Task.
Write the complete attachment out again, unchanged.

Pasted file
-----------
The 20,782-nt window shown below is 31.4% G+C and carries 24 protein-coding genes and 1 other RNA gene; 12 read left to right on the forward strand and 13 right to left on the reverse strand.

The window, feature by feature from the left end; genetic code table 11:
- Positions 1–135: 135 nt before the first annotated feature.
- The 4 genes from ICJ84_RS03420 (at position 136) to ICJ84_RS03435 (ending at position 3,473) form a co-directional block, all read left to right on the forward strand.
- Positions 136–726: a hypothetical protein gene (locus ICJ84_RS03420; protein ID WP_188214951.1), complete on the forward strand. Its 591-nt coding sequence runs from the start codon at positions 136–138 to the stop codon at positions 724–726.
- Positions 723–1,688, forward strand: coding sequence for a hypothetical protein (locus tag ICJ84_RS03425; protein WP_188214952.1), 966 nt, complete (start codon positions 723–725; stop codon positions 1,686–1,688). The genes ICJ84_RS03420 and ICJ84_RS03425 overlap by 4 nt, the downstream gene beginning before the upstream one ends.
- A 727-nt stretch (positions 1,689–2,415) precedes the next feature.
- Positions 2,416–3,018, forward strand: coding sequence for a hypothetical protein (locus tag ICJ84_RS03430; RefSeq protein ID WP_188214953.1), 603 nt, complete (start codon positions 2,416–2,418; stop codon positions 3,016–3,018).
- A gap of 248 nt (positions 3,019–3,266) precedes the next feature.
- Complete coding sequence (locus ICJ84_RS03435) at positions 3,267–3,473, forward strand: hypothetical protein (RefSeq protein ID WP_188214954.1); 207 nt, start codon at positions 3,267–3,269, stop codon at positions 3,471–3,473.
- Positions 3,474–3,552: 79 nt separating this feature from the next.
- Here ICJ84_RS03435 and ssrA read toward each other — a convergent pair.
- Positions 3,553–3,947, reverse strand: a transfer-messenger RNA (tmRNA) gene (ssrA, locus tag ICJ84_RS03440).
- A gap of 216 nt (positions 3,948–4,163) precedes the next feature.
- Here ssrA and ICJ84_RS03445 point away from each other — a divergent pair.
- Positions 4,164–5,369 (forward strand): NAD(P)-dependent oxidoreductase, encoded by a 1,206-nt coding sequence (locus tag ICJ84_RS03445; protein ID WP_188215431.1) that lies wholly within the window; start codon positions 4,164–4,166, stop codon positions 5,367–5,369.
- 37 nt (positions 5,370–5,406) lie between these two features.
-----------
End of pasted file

The 20,782-nt window shown below is 31.4% G+C and carries 24 protein-coding genes and 1 other RNA gene; 12 read left to right on the forward strand and 13 right to left on the reverse strand.

The window, feature by feature from the left end; genetic code table 11:
- Positions 1–135: 135 nt before the first annotated feature.
- The 4 genes from ICJ84_RS03420 (at position 136) to ICJ84_RS03435 (ending at position 3,473) form a co-directional block, all read left to right on the forward strand.
- Positions 136–726: a hypothetical protein gene (locus ICJ84_RS03420; protein ID WP_188214951.1), complete on the forward strand. Its 591-nt coding sequence runs from the start codon at positions 136–138 to the stop codon at positions 724–726.
- Positions 723–1,688, forward strand: coding sequence for a hypothetical protein (locus tag ICJ84_RS03425; protein WP_188214952.1), 966 nt, complete (start codon positions 723–725; stop codon positions 1,686–1,688). The genes ICJ84_RS03420 and ICJ84_RS03425 overlap by 4 nt, the downstream gene beginning before the upstream one ends.
- A 727-nt stretch (positions 1,689–2,415) precedes the next feature.
- Positions 2,416–3,018, forward strand: coding sequence for a hypothetical protein (locus tag ICJ84_RS03430; RefSeq protein ID WP_188214953.1), 603 nt, complete (start codon positions 2,416–2,418; stop codon positions 3,016–3,018).
- A gap of 248 nt (positions 3,019–3,266) precedes the next feature.
- Complete coding sequence (locus ICJ84_RS03435) at positions 3,267–3,473, forward strand: hypothetical protein (RefSeq protein ID WP_188214954.1); 207 nt, start codon at positions 3,267–3,269, stop codon at positions 3,471–3,473.
- Positions 3,474–3,552: 79 nt separating this feature from the next.
- Here ICJ84_RS03435 and ssrA read toward each other — a convergent pair.
- Positions 3,553–3,947, reverse strand: a transfer-messenger RNA (tmRNA) gene (ssrA, locus tag ICJ84_RS03440).
- A gap of 216 nt (positions 3,948–4,163) precedes the next feature.
- Here ssrA and ICJ84_RS03445 point away from each other — a divergent pair.
- Positions 4,164–5,369 (forward strand): NAD(P)-dependent oxidoreductase, encoded by a 1,206-nt coding sequence (locus tag ICJ84_RS03445; protein ID WP_188215431.1) that lies wholly within the window; start codon positions 4,164–4,166, stop codon positions 5,367–5,369.
- 37 nt (positions 5,370–5,406) lie between these two features.